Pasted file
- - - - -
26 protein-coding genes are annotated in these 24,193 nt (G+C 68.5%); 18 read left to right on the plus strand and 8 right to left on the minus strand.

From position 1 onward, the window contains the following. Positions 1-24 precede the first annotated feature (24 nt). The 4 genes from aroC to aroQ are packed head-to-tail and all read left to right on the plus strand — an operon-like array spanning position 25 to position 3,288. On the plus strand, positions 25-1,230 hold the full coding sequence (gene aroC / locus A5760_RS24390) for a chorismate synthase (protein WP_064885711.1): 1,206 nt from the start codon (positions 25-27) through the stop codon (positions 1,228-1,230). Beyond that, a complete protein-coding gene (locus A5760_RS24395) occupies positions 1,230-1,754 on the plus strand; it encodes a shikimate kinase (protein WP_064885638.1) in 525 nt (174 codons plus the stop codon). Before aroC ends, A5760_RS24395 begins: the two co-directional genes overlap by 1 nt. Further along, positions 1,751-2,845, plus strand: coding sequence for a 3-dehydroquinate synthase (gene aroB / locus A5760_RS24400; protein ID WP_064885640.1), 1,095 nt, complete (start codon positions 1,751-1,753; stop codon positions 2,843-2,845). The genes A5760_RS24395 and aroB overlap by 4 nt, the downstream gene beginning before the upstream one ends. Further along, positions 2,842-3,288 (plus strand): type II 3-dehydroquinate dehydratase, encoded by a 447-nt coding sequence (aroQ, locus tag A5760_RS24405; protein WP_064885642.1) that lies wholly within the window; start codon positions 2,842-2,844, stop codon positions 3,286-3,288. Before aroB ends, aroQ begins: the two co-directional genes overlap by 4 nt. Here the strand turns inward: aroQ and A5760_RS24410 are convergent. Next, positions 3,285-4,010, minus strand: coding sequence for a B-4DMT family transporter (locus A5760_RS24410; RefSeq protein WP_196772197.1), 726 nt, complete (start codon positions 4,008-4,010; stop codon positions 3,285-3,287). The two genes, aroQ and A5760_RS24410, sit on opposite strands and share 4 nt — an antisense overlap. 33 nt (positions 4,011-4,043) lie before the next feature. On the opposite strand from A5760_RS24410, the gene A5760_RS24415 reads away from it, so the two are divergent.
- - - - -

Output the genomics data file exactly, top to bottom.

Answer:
26 protein-coding genes are annotated in these 24,193 nt (G+C 68.5%); 18 read left to right on the plus strand and 8 right to left on the minus strand.

From position 1 onward, the window contains the following. Positions 1-24 precede the first annotated feature (24 nt). The 4 genes from aroC to aroQ are packed head-to-tail and all read left to right on the plus strand — an operon-like array spanning position 25 to position 3,288. On the plus strand, positions 25-1,230 hold the full coding sequence (gene aroC / locus A5760_RS24390) for a chorismate synthase (protein WP_064885711.1): 1,206 nt from the start codon (positions 25-27) through the stop codon (positions 1,228-1,230). Beyond that, a complete protein-coding gene (locus A5760_RS24395) occupies positions 1,230-1,754 on the plus strand; it encodes a shikimate kinase (protein WP_064885638.1) in 525 nt (174 codons plus the stop codon). Before aroC ends, A5760_RS24395 begins: the two co-directional genes overlap by 1 nt. Further along, positions 1,751-2,845, plus strand: coding sequence for a 3-dehydroquinate synthase (gene aroB / locus A5760_RS24400; protein ID WP_064885640.1), 1,095 nt, complete (start codon positions 1,751-1,753; stop codon positions 2,843-2,845). The genes A5760_RS24395 and aroB overlap by 4 nt, the downstream gene beginning before the upstream one ends. Further along, positions 2,842-3,288 (plus strand): type II 3-dehydroquinate dehydratase, encoded by a 447-nt coding sequence (aroQ, locus tag A5760_RS24405; protein WP_064885642.1) that lies wholly within the window; start codon positions 2,842-2,844, stop codon positions 3,286-3,288. Before aroB ends, aroQ begins: the two co-directional genes overlap by 4 nt. Here the strand turns inward: aroQ and A5760_RS24410 are convergent. Next, positions 3,285-4,010, minus strand: coding sequence for a B-4DMT family transporter (locus A5760_RS24410; RefSeq protein WP_196772197.1), 726 nt, complete (start codon positions 4,008-4,010; stop codon positions 3,285-3,287). The two genes, aroQ and A5760_RS24410, sit on opposite strands and share 4 nt — an antisense overlap. 33 nt (positions 4,011-4,043) lie before the next feature. On the opposite strand from A5760_RS24410, the gene A5760_RS24415 reads away from it, so the two are divergent.